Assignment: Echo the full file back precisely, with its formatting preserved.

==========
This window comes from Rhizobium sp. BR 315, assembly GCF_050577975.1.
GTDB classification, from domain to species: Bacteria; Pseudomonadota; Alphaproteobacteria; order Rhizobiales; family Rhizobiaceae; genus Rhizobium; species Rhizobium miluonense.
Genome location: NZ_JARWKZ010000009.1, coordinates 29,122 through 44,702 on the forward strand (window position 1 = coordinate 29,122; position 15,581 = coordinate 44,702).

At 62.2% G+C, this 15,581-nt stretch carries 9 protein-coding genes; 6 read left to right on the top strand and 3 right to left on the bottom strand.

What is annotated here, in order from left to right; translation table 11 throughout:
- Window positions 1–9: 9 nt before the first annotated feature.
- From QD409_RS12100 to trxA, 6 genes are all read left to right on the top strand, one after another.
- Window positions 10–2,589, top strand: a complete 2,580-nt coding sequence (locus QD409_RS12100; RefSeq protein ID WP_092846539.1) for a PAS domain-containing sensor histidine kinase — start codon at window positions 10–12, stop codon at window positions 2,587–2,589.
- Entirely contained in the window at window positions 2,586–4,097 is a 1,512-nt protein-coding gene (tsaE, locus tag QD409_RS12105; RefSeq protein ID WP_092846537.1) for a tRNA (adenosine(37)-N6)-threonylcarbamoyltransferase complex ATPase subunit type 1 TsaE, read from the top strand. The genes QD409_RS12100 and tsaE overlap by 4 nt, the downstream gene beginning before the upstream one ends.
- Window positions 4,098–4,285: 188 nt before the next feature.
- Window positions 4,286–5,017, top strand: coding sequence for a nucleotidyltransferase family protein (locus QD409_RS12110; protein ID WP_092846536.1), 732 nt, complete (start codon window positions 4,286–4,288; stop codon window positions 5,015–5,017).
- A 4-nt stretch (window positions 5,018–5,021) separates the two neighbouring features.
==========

This window comes from Rhizobium sp. BR 315, assembly GCF_050577975.1.
GTDB classification, from domain to species: Bacteria; Pseudomonadota; Alphaproteobacteria; order Rhizobiales; family Rhizobiaceae; genus Rhizobium; species Rhizobium miluonense.
Genome location: NZ_JARWKZ010000009.1, coordinates 29,122 through 44,702 on the forward strand (window position 1 = coordinate 29,122; position 15,581 = coordinate 44,702).

At 62.2% G+C, this 15,581-nt stretch carries 9 protein-coding genes; 6 read left to right on the top strand and 3 right to left on the bottom strand.

What is annotated here, in order from left to right; translation table 11 throughout:
- Window positions 1–9: 9 nt before the first annotated feature.
- From QD409_RS12100 to trxA, 6 genes are all read left to right on the top strand, one after another.
- Window positions 10–2,589, top strand: a complete 2,580-nt coding sequence (locus QD409_RS12100; RefSeq protein ID WP_092846539.1) for a PAS domain-containing sensor histidine kinase — start codon at window positions 10–12, stop codon at window positions 2,587–2,589.
- Entirely contained in the window at window positions 2,586–4,097 is a 1,512-nt protein-coding gene (tsaE, locus tag QD409_RS12105; RefSeq protein ID WP_092846537.1) for a tRNA (adenosine(37)-N6)-threonylcarbamoyltransferase complex ATPase subunit type 1 TsaE, read from the top strand. The genes QD409_RS12100 and tsaE overlap by 4 nt, the downstream gene beginning before the upstream one ends.
- Window positions 4,098–4,285: 188 nt before the next feature.
- Window positions 4,286–5,017, top strand: coding sequence for a nucleotidyltransferase family protein (locus QD409_RS12110; protein ID WP_092846536.1), 732 nt, complete (start codon window positions 4,286–4,288; stop codon window positions 5,015–5,017).
- A 4-nt stretch (window positions 5,018–5,021) separates the two neighbouring features.